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Special Issue "Depth Sensors and 3D Vision"

A special issue of Sensors (ISSN 1424-8220). This special issue belongs to the section "Physical Sensors".

Deadline for manuscript submissions: 31 August 2018

Special Issue Editor

Guest Editor
Prof. Roberto Vezzani

AImageLab, Dipartimento di Ingegneria "Enzo Ferrari", University of Modena and Reggio Emilia, Modena, Italy
Website | E-Mail
Interests: computer vision; image processing; machine vision; pattern recognition; surveillance; people behavior understanding; human-computer interaction; depth sensors; 3D vision

Special Issue Information

Dear Colleagues,

The recent diffusion of inexpensive RGB-D sensors has encouraged the computer vision community to explore new solutions based on depth images. Depth information provides a significant contribution to solve or simplify several challenging tasks, such as shape analysis and classification, scene reconstruction, object segmentation, people detection, and body part recognition. The intrinsic metric information as well as the ability to handle texture and illumination variations of objects and scenes are only two of the advantages with respect to pure RGB images.

For example, hardware and software technologies included in the Microsoft Kinect framework allow an easy estimation of the 3D positions of skeleton joints, providing a new compact and expressive representation of the human body.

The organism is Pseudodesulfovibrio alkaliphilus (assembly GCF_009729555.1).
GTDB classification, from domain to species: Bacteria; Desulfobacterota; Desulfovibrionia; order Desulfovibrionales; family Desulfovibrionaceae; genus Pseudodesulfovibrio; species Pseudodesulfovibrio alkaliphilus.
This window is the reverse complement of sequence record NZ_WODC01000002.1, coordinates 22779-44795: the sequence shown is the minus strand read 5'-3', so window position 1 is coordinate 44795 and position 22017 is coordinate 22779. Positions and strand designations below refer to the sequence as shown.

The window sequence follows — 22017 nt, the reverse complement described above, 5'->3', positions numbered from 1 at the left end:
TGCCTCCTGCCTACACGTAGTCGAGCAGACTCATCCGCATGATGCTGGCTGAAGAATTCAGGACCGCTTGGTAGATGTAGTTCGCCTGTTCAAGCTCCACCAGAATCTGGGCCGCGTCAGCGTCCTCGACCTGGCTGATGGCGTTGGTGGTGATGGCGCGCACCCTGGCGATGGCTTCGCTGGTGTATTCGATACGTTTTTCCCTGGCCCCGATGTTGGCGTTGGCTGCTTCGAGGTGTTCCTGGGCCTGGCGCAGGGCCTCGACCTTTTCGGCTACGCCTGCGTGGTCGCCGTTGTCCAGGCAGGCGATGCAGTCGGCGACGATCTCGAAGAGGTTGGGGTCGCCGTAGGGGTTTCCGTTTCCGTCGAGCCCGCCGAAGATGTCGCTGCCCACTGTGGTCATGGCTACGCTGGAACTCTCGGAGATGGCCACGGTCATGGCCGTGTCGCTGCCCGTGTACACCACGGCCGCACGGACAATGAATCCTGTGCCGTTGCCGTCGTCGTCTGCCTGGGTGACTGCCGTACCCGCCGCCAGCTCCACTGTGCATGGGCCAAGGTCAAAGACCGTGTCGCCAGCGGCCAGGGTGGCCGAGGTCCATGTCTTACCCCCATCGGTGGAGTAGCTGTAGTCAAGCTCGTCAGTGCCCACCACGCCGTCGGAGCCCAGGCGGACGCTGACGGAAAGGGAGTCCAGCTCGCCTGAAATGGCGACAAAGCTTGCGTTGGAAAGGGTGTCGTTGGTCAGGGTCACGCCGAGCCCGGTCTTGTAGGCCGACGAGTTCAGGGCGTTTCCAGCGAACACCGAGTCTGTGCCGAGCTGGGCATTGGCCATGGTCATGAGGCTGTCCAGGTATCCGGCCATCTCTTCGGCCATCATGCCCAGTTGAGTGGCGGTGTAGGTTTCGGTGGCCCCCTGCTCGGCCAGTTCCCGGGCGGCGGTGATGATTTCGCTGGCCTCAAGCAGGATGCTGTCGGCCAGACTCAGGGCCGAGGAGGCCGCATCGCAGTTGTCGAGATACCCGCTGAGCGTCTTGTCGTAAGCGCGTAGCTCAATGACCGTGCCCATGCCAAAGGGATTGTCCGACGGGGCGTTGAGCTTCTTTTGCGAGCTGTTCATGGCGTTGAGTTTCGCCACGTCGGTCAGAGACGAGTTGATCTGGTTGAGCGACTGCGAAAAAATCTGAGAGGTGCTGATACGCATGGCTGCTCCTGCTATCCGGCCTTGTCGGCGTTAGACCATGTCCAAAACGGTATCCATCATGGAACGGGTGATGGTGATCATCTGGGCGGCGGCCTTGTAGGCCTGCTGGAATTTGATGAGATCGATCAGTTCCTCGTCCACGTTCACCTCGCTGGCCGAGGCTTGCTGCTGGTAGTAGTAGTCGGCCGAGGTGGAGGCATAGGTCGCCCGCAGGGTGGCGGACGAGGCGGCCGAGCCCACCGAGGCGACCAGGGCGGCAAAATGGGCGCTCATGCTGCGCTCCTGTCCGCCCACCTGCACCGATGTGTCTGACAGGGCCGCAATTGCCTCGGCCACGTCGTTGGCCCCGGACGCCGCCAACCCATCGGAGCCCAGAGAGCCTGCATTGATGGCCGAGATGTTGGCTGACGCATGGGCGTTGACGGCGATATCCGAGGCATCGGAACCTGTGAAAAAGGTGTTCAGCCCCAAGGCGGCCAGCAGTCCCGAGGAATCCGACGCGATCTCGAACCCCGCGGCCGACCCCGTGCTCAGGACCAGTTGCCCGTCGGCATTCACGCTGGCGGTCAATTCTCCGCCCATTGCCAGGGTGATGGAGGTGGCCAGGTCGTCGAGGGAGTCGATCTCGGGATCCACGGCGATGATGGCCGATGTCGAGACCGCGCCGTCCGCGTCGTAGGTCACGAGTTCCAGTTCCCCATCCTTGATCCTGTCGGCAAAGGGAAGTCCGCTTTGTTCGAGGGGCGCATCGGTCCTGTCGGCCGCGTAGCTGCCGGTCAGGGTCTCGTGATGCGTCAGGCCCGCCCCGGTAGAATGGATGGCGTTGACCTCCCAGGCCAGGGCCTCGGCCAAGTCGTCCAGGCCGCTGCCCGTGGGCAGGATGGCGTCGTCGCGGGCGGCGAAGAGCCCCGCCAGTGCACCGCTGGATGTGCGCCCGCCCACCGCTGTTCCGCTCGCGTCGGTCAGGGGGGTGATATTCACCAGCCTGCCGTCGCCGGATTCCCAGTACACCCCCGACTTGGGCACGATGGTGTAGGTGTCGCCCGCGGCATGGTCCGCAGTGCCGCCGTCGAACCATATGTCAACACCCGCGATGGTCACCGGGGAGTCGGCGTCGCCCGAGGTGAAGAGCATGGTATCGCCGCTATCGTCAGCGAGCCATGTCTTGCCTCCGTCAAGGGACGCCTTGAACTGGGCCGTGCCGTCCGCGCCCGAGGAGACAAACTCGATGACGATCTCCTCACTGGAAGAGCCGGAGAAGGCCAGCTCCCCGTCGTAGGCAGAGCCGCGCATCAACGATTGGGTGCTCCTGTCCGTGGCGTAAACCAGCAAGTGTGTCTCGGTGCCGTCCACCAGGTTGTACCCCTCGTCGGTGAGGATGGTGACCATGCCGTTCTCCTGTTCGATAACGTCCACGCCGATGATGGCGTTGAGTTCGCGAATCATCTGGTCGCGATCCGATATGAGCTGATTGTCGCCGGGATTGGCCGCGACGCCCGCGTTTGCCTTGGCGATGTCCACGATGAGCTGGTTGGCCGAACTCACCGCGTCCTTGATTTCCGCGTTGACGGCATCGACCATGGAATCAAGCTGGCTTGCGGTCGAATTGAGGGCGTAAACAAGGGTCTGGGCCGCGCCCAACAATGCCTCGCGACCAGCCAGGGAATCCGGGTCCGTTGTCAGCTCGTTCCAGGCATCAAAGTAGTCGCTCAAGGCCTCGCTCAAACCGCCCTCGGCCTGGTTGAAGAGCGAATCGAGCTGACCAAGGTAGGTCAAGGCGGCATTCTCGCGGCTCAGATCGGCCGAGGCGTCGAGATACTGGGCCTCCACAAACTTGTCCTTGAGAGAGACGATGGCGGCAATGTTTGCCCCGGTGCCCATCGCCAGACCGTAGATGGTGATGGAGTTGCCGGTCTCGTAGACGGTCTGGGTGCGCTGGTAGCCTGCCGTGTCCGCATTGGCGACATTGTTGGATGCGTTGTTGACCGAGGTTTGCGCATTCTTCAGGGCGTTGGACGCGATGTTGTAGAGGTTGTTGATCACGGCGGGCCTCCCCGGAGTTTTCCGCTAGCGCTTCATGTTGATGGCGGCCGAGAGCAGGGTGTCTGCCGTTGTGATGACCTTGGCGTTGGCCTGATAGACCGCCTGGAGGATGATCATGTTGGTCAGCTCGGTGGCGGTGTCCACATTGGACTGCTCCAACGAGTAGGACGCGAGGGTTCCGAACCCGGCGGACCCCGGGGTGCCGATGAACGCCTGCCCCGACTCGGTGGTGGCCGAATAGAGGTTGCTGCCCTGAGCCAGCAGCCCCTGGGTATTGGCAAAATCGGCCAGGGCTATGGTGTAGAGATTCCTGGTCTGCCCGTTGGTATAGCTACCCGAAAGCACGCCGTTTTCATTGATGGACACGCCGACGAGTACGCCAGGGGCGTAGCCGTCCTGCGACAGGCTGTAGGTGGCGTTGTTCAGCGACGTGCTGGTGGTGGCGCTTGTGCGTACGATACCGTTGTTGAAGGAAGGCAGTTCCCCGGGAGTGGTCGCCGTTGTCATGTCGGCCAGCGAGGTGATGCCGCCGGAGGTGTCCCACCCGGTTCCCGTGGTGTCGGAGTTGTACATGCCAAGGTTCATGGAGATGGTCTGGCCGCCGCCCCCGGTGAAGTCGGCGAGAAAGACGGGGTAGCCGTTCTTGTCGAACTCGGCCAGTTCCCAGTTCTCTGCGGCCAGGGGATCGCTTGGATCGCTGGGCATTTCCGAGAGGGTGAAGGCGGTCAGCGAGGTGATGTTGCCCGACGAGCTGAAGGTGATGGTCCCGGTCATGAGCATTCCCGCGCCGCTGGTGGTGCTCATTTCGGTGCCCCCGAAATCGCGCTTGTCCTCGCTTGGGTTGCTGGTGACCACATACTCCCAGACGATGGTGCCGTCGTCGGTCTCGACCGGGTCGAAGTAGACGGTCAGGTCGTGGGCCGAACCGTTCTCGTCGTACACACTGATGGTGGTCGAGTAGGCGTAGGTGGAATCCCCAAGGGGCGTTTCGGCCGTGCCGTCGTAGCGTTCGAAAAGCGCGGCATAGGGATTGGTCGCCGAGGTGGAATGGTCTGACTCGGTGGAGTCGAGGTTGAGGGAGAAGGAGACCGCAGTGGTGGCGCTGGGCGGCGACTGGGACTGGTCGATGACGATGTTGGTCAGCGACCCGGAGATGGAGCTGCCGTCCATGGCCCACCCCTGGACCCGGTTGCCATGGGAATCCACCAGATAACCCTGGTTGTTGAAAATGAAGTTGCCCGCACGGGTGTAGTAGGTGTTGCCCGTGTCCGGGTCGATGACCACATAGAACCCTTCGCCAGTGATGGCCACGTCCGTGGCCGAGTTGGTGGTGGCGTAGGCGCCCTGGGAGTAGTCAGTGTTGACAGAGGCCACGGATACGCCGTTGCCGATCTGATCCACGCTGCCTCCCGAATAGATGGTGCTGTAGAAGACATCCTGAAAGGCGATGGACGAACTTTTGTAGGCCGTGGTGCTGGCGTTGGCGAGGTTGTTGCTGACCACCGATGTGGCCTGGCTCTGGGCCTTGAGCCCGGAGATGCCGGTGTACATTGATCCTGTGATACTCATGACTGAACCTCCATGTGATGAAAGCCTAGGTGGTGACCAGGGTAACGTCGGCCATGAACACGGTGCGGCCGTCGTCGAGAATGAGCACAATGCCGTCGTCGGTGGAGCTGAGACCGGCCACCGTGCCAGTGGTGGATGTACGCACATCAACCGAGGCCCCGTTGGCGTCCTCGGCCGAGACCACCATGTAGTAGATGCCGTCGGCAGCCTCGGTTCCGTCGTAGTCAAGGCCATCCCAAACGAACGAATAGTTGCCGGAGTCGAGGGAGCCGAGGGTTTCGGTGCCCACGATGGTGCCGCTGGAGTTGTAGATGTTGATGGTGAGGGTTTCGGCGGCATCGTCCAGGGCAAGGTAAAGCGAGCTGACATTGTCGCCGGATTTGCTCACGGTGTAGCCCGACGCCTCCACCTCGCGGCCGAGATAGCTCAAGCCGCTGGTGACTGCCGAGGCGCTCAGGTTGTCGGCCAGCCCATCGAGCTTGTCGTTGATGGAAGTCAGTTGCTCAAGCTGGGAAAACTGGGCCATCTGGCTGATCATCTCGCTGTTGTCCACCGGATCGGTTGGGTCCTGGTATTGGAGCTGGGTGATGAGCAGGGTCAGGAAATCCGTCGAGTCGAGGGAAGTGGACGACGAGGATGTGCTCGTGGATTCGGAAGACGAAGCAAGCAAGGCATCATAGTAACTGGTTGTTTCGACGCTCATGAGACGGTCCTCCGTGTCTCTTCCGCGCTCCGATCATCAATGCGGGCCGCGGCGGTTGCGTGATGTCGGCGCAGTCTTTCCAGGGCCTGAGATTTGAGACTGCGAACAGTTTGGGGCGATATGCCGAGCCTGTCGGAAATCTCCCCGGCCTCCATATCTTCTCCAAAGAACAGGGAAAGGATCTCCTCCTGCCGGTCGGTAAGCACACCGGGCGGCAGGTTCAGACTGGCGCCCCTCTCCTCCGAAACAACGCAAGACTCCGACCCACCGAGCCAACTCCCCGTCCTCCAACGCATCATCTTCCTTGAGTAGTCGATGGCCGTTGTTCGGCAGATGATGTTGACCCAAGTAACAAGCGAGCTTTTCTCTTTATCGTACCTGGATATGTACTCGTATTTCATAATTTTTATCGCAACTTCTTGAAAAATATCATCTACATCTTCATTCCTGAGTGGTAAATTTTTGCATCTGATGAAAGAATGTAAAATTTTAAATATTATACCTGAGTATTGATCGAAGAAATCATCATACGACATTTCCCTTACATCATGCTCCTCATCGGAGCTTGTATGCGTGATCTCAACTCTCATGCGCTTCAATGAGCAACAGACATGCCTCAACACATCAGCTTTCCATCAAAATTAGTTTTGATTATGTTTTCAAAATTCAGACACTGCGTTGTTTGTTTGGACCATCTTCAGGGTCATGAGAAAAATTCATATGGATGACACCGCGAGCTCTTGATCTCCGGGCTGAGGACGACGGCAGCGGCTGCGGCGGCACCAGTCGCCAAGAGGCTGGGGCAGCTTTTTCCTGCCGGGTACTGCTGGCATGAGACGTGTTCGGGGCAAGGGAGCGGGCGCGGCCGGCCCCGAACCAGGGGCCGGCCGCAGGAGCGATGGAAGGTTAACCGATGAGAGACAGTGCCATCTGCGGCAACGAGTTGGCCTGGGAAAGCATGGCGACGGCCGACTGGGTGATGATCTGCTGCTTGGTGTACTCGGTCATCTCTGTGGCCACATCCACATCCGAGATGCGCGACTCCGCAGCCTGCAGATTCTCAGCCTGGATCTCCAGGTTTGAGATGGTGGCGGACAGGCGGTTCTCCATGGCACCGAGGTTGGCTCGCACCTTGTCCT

Although the Kinect failed as a gaming-first device, it has been a launch pad for the spread of depth sensors and, contextually, 3D vision. From a hardware perspective, several stereo, structured IR light, and ToF sensors have appeared on the market, and are studied by the scientific community. At the same time, computer vision and machine learning communities have proposed new solutions to process depth data, individually or fused with other information such as RGB images.

This Special Issue seeks innovative work to explore new hardware and software solutions for the generation and analysis of depth data, including representation models, machine learning approaches, datasets, and benchmarks.

The particular topics of interest include, but are not limited to:

  • Depth acquisition techniques
  • Depth data processing